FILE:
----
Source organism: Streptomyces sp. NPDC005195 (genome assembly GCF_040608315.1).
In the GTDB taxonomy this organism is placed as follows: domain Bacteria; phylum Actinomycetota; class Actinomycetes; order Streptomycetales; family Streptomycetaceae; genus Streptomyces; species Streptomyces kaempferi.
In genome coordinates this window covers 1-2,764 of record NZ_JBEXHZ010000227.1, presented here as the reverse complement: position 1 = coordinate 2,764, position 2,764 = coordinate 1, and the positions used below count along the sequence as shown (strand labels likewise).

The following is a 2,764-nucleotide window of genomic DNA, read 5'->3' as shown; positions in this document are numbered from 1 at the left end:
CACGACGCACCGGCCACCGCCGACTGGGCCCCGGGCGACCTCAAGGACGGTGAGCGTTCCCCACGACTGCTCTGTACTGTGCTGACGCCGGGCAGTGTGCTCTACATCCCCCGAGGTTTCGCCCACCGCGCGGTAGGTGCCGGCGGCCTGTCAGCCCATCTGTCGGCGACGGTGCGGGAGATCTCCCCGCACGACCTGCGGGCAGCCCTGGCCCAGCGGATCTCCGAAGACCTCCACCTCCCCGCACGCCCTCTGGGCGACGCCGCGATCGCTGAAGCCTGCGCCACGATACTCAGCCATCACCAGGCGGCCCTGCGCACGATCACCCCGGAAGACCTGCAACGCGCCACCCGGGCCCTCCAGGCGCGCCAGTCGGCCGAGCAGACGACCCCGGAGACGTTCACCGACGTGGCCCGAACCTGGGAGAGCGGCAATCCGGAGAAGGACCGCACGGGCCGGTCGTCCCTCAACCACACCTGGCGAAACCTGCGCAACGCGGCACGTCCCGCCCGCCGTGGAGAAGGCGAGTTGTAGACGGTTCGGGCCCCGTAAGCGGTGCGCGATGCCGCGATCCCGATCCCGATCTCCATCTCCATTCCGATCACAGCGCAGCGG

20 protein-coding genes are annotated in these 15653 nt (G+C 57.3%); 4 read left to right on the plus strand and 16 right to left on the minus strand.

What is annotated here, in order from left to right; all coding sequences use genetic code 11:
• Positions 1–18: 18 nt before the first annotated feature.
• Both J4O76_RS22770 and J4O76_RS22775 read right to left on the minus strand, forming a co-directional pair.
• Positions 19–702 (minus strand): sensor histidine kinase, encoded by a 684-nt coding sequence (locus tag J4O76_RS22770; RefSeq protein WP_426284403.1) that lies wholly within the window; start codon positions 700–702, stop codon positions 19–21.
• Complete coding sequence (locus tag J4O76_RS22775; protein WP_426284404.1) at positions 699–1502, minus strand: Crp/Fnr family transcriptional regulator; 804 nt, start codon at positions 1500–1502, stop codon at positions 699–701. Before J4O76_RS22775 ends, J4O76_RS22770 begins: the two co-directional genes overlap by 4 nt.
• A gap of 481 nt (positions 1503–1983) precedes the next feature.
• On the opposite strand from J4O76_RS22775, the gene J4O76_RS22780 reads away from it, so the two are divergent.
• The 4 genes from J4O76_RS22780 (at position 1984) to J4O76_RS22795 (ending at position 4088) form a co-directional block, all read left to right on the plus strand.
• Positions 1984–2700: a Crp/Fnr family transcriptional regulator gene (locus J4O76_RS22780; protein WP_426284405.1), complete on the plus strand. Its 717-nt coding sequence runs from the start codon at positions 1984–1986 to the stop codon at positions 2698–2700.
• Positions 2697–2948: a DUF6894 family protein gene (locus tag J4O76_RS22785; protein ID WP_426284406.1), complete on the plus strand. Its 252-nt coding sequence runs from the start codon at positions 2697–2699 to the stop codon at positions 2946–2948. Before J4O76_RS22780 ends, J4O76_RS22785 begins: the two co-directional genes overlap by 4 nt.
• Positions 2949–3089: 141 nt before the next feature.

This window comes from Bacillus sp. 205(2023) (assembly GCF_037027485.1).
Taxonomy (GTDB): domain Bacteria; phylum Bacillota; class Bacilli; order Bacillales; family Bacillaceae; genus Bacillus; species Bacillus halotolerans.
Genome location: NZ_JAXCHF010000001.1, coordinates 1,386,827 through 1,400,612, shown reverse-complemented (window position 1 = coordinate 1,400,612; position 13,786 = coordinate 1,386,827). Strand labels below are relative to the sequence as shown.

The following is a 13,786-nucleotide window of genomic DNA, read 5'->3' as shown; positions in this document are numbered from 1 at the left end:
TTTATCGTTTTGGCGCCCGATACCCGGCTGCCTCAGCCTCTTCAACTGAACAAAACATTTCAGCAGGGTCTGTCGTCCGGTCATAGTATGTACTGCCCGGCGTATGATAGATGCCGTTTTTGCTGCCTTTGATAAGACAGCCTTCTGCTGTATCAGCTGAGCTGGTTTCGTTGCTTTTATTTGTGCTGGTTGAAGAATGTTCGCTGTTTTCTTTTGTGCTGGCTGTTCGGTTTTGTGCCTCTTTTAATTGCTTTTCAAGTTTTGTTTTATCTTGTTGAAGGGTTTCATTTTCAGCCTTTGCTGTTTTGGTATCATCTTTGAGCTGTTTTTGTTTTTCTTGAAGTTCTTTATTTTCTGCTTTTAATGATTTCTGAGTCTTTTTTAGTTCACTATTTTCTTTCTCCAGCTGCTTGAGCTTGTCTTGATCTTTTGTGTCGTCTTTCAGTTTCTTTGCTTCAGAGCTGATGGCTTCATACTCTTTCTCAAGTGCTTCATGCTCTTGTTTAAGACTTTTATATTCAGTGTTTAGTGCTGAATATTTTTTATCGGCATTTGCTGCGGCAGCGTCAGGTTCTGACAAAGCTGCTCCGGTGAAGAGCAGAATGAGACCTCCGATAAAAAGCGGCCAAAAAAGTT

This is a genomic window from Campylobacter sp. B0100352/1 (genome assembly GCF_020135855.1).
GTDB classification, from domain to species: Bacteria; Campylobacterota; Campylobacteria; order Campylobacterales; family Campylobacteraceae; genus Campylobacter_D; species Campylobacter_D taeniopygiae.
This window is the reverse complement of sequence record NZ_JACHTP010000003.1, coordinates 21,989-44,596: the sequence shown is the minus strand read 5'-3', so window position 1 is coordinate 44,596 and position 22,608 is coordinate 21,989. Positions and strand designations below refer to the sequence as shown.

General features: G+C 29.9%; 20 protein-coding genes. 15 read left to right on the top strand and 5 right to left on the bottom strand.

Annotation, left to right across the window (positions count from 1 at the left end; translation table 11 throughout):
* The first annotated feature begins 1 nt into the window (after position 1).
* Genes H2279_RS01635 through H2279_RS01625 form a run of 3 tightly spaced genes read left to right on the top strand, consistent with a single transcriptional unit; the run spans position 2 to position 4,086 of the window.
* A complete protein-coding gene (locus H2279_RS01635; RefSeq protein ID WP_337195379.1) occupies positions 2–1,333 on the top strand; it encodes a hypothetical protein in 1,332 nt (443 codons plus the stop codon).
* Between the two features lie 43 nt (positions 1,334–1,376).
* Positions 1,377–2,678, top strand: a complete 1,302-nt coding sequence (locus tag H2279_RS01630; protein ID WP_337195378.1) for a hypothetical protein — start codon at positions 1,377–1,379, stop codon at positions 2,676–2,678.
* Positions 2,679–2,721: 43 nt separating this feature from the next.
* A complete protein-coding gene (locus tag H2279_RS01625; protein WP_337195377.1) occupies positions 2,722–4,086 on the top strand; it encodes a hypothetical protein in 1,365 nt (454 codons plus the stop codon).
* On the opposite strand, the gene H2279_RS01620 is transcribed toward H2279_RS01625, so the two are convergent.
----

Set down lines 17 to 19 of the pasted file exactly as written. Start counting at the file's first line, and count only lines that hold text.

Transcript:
• Positions 2949–3089: 141 nt before the next feature.

This window comes from Bacillus sp. 205(2023) (assembly GCF_037027485.1).
Taxonomy (GTDB): domain Bacteria; phylum Bacillota; class Bacilli; order Bacillales; family Bacillaceae; genus Bacillus; species Bacillus halotolerans.